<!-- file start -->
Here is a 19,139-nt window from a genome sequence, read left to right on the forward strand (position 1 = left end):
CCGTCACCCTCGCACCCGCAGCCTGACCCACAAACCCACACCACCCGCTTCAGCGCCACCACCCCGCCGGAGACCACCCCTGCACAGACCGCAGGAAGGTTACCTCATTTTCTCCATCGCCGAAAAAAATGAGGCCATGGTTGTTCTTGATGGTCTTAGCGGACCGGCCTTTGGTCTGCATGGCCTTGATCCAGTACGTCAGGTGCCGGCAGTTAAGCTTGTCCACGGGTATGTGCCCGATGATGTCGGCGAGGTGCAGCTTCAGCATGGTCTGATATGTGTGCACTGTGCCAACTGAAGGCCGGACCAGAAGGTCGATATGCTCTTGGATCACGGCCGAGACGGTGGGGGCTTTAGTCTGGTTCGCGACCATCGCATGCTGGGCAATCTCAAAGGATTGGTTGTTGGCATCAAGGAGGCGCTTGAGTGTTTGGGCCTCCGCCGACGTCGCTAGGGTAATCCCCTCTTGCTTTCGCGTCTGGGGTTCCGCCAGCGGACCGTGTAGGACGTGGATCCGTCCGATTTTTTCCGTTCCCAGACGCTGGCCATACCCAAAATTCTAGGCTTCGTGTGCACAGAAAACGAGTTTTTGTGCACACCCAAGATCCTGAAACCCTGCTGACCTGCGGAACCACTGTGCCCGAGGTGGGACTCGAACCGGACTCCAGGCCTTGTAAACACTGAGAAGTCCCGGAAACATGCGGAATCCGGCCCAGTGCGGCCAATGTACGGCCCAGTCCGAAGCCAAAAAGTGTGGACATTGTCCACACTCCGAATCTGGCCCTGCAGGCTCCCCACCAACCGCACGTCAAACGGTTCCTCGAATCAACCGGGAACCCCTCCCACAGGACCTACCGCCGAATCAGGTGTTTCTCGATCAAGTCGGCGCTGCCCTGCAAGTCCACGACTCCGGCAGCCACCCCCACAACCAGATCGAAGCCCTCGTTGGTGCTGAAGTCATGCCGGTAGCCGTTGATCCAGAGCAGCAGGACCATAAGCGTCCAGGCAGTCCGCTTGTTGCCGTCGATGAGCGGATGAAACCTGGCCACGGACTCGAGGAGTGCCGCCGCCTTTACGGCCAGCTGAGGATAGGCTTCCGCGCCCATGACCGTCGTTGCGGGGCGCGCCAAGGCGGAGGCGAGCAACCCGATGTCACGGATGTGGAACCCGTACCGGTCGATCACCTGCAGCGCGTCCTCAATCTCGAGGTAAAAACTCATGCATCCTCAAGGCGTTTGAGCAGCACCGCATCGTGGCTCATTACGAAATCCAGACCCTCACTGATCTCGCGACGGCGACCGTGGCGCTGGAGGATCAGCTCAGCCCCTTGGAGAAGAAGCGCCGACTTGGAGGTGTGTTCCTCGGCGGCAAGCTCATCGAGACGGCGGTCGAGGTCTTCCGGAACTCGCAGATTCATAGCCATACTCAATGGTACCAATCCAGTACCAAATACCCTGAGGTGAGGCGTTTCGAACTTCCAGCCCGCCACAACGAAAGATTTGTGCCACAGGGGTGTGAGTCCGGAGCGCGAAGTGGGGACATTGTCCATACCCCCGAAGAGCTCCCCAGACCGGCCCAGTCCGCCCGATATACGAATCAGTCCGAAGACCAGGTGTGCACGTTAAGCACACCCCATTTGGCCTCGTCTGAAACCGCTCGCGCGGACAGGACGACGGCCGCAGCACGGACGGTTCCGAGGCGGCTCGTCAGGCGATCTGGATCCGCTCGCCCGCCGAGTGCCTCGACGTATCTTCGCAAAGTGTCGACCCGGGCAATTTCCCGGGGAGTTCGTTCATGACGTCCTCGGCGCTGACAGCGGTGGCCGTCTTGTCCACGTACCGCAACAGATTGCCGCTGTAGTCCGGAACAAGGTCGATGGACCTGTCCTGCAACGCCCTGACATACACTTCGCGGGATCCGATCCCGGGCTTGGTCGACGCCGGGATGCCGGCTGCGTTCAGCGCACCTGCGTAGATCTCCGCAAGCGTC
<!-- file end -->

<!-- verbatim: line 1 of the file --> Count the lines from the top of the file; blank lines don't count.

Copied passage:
Here is a 19,139-nt window from a genome sequence, read left to right on the forward strand (position 1 = left end):